By Alex Rose
There are few marine creatures as fascinating to watch as cephalopods. From their tentacles that each seem to move autonomously, to their unbelievable ability to change colour and texture, to their alien feeding habits, these molluscans never cease to amaze us.
Although they may look absolutely nothing like clams, cephalopods are considered mollusks and are more closely related to bivalves than any other group of sea creatures. Octopuses, squid, cuttlefish, and nautiluses all belong to the class Cephalopoda, which means “head foot.” Mollusks in general are not known for their intelligence and most don’t even have a proper head, let alone an impressive brain, but cephalopods differ drastically in this regard.
They have large brains and well-developed senses and it almost seems as if there’s an evolutionary correlation between the loss of a shell and increased brain function. Perhaps as the hard, constrictive shell shrank, there was more room for a larger brain to develop along with a need for intelligence in the field of self-defense now that their calcified armor was no longer around to protect them. Nautiluses, the most primitive cephalopods still in existence, most closely resemble their shell-dwelling relatives, and can completely withdraw their tentacles and other soft body parts into their shells in case of danger. Cuttlefish have a thick internal shell called a cuttlebone, and squid have an even further reduced structure called a pen, while octopuses lack one entirely.
Cepahlopods are known for their startling ability to rapidly change color. They can do this by manipulating extremely high densities of skin pigment cells (chromatophores and leucophores) and reflective cells (iridophores), allowing them to produce many different colours and patterns in rapid succession, in order to communicate with conspecifics, camouflage themselves from predators, or warn intruders of their toxicity. According to an article in National Geographic, this is how chromatophores work: “Each chromatophore is an elastic sac of pigment, surrounded by a starburst of muscles. If the muscles relax, the sac contracts into a small dot that’s hard to see. When the muscles contract, they yank the sac into a wide disc, revealing the color it contains.”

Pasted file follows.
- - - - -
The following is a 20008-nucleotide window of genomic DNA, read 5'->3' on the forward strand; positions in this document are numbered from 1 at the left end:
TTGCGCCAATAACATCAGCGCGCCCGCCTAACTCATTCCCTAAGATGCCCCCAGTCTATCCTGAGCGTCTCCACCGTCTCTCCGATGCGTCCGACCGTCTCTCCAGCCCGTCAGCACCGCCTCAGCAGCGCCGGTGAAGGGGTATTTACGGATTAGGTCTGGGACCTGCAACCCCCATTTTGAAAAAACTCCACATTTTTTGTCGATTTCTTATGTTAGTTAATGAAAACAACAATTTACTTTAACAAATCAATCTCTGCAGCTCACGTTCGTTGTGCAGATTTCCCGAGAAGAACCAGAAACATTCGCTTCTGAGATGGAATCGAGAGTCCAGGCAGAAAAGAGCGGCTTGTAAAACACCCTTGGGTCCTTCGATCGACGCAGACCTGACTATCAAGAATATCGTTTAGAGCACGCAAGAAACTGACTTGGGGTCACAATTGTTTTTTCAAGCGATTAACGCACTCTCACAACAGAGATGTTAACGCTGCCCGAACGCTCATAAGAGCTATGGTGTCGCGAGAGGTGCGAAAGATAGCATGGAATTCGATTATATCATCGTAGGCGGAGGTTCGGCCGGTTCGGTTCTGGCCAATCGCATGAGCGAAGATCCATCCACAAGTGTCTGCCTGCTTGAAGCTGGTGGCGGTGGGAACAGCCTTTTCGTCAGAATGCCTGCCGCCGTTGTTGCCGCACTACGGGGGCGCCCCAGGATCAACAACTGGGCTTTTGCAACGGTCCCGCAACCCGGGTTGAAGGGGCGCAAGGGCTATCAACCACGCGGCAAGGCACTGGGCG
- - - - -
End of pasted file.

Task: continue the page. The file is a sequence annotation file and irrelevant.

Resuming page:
It has also recently been discovered that cephalopod skin is loaded with light-sensitive proteins known as opsins, the same ones that render eyes capable of sight. While it is unlikely that these creatures can actually “see” with their skin, it seems probable that these proteins play an important role in light detection independent of their eyes. As explained by vision expert Tom Cronin, “We don’t know if they contribute to camouflage or are just general light sensors for circadian cycling or are driving hormonal changes. They have a job to do but we don’t know what it is.” More research is needed to determine the exact function of opsins in cephalopod skin.
Part of this riddle that needs solving has to do with the location of opsins in cephalopod skin. In some cephalopods such as the common cuttlefish and longfin squid, opsins are found only in the chromatophores, whereas in the California two-spot octopus, the opsins are present in tiny, hair-like structures called cilia. This difference in opsin placement can likely be at least partially explained by the fact that certain branches of cephalopods are separated by over 280 million years of evolution, a huge span of time that can more than account for the development of light-sensitive proteins that function in different ways. As Tom Cronin says, “Cuttlefish and squid do seem to display to each other more than octopuses, while octopuses do pattern dramatically in response to environmental changes, but we don’t know of displays in octopuses designed for other octopuses.” Opsins in the skin could be used for different species-specific tasks.
One thing is for sure. Cephalopods have now become even more fascinating and further research is needed to determine the extent of their ability to sense light with their skin independently of their brains.